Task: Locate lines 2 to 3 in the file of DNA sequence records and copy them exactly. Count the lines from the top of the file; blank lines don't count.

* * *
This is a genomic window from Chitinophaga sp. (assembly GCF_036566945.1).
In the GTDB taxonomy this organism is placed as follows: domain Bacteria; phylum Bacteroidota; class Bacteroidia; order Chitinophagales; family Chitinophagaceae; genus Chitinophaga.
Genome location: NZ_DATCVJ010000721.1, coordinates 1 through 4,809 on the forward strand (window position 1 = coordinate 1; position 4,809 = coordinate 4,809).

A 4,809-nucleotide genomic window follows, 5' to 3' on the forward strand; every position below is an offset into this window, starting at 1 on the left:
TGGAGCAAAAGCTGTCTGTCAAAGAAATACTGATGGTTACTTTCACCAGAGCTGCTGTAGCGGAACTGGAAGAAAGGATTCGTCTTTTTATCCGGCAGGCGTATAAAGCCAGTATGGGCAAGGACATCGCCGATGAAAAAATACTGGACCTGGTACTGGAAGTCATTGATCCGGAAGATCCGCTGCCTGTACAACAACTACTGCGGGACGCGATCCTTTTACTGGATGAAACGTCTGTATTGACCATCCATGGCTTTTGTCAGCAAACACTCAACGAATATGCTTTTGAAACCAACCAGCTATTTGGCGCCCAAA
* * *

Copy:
In the GTDB taxonomy this organism is placed as follows: domain Bacteria; phylum Bacteroidota; class Bacteroidia; order Chitinophagales; family Chitinophagaceae; genus Chitinophaga.
Genome location: NZ_DATCVJ010000721.1, coordinates 1 through 4,809 on the forward strand (window position 1 = coordinate 1; position 4,809 = coordinate 4,809).